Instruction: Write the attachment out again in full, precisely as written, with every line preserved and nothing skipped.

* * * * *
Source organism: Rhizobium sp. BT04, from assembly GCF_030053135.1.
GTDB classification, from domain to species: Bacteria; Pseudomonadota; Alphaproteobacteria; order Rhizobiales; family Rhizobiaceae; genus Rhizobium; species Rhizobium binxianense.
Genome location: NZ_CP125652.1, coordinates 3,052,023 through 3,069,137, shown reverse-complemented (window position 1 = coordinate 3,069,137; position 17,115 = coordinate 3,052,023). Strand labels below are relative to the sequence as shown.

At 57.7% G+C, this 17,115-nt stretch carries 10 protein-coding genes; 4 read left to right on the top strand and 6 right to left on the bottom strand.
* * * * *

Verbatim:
Source organism: Rhizobium sp. BT04, from assembly GCF_030053135.1.
GTDB classification, from domain to species: Bacteria; Pseudomonadota; Alphaproteobacteria; order Rhizobiales; family Rhizobiaceae; genus Rhizobium; species Rhizobium binxianense.
Genome location: NZ_CP125652.1, coordinates 3,052,023 through 3,069,137, shown reverse-complemented (window position 1 = coordinate 3,069,137; position 17,115 = coordinate 3,052,023). Strand labels below are relative to the sequence as shown.

At 57.7% G+C, this 17,115-nt stretch carries 10 protein-coding genes; 4 read left to right on the top strand and 6 right to left on the bottom strand.